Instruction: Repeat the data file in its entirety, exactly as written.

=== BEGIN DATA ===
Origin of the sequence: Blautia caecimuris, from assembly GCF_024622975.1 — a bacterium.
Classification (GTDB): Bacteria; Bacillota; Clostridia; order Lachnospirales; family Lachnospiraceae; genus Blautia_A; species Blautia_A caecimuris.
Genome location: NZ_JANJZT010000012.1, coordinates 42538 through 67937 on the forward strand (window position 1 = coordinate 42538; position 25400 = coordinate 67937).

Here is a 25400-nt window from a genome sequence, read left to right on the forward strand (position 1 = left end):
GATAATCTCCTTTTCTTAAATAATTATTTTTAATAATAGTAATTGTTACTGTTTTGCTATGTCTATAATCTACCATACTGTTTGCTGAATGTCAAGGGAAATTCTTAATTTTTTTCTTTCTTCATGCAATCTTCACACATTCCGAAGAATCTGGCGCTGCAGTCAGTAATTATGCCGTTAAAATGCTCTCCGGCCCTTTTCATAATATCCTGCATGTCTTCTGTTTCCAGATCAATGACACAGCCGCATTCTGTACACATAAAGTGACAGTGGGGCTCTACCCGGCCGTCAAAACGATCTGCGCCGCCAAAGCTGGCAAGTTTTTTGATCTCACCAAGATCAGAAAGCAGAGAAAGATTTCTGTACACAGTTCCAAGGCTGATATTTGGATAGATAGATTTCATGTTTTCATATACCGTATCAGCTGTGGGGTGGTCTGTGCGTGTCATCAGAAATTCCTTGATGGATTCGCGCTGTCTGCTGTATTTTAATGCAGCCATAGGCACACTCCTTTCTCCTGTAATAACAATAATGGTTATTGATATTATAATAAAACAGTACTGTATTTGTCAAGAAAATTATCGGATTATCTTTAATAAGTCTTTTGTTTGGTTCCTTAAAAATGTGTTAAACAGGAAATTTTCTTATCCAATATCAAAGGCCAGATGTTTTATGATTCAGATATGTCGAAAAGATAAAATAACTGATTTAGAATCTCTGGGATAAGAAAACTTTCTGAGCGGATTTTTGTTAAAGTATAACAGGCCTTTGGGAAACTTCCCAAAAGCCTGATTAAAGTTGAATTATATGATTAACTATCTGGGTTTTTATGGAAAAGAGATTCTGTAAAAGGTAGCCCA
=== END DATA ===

Origin of the sequence: Blautia caecimuris, from assembly GCF_024622975.1 — a bacterium.
Classification (GTDB): Bacteria; Bacillota; Clostridia; order Lachnospirales; family Lachnospiraceae; genus Blautia_A; species Blautia_A caecimuris.
Genome location: NZ_JANJZT010000012.1, coordinates 42538 through 67937 on the forward strand (window position 1 = coordinate 42538; position 25400 = coordinate 67937).

Here is a 25400-nt window from a genome sequence, read left to right on the forward strand (position 1 = left end):
GATAATCTCCTTTTCTTAAATAATTATTTTTAATAATAGTAATTGTTACTGTTTTGCTATGTCTATAATCTACCATACTGTTTGCTGAATGTCAAGGGAAATTCTTAATTTTTTTCTTTCTTCATGCAATCTTCACACATTCCGAAGAATCTGGCGCTGCAGTCAGTAATTATGCCGTTAAAATGCTCTCCGGCCCTTTTCATAATATCCTGCATGTCTTCTGTTTCCAGATCAATGACACAGCCGCATTCTGTACACATAAAGTGACAGTGGGGCTCTACCCGGCCGTCAAAACGATCTGCGCCGCCAAAGCTGGCAAGTTTTTTGATCTCACCAAGATCAGAAAGCAGAGAAAGATTTCTGTACACAGTTCCAAGGCTGATATTTGGATAGATAGATTTCATGTTTTCATATACCGTATCAGCTGTGGGGTGGTCTGTGCGTGTCATCAGAAATTCCTTGATGGATTCGCGCTGTCTGCTGTATTTTAATGCAGCCATAGGCACACTCCTTTCTCCTGTAATAACAATAATGGTTATTGATATTATAATAAAACAGTACTGTATTTGTCAAGAAAATTATCGGATTATCTTTAATAAGTCTTTTGTTTGGTTCCTTAAAAATGTGTTAAACAGGAAATTTTCTTATCCAATATCAAAGGCCAGATGTTTTATGATTCAGATATGTCGAAAAGATAAAATAACTGATTTAGAATCTCTGGGATAAGAAAACTTTCTGAGCGGATTTTTGTTAAAGTATAACAGGCCTTTGGGAAACTTCCCAAAAGCCTGATTAAAGTTGAATTATATGATTAACTATCTGGGTTTTTATGGAAAAGAGATTCTGTAAAAGGTAGCCCA